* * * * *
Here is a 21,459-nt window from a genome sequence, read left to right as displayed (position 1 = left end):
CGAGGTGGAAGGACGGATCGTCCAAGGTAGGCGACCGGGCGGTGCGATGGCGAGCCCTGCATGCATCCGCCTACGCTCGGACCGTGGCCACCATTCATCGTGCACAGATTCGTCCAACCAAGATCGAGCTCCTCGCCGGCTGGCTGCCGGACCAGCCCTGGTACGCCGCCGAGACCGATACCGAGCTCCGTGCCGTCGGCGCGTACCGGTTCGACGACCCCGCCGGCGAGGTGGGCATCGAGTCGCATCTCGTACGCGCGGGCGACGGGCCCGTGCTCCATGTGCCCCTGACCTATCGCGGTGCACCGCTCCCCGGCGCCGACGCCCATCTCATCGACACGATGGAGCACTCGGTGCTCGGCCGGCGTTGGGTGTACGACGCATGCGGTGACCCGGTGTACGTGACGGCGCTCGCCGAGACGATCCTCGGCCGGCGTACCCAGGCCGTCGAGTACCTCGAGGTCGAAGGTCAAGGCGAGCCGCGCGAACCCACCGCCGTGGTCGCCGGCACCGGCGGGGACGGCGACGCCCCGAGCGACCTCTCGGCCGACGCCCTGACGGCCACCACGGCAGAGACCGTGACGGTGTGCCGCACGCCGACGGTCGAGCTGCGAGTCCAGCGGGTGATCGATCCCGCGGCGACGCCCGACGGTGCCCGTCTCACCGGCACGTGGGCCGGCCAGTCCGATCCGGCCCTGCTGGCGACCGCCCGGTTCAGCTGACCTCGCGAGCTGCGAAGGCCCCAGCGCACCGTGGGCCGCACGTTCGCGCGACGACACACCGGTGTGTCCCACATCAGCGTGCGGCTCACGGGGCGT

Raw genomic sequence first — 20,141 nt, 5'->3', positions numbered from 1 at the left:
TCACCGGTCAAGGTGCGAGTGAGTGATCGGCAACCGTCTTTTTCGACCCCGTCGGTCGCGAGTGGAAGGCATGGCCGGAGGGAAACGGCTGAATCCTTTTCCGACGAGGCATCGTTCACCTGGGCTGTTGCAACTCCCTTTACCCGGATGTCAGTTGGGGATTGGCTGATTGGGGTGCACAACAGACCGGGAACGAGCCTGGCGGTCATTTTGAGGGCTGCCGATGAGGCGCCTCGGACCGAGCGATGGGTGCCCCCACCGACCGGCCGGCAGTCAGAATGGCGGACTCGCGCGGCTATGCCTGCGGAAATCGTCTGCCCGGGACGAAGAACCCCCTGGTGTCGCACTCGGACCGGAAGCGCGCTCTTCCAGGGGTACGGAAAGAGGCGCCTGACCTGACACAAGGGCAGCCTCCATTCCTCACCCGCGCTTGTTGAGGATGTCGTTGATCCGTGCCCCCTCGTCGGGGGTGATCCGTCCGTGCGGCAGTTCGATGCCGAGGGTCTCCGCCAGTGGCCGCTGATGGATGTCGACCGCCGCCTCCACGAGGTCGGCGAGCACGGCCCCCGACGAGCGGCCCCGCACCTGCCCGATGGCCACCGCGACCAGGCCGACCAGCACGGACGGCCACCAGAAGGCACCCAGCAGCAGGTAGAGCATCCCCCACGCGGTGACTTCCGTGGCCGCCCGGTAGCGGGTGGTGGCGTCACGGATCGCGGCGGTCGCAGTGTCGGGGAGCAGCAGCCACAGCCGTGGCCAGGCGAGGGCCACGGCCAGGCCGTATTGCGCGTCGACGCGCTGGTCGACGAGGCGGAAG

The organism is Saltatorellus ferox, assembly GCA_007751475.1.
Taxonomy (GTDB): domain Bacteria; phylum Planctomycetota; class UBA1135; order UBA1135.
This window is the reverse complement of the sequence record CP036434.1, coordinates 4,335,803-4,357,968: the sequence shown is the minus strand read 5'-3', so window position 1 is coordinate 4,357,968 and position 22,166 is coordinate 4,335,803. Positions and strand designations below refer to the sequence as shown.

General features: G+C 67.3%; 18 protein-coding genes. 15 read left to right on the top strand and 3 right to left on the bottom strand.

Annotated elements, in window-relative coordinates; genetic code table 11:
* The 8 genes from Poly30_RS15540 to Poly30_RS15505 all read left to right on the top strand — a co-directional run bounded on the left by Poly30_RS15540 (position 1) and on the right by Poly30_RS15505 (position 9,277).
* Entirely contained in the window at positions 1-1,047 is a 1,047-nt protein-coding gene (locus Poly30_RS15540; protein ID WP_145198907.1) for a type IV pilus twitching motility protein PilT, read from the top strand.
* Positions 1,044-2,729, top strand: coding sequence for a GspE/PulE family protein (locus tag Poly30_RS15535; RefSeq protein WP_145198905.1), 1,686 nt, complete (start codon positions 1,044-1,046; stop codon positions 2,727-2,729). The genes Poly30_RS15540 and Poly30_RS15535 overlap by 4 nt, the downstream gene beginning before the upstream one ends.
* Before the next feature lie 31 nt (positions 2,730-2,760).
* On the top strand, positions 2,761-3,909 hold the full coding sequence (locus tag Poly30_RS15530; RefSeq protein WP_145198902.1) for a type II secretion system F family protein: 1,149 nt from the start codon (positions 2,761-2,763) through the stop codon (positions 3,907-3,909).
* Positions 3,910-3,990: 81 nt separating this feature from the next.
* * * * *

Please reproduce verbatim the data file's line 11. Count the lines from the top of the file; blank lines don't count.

* Entirely contained in the window at positions 1-1,047 is a 1,047-nt protein-coding gene (locus Poly30_RS15540; protein ID WP_145198907.1) for a type IV pilus twitching motility protein PilT, read from the top strand.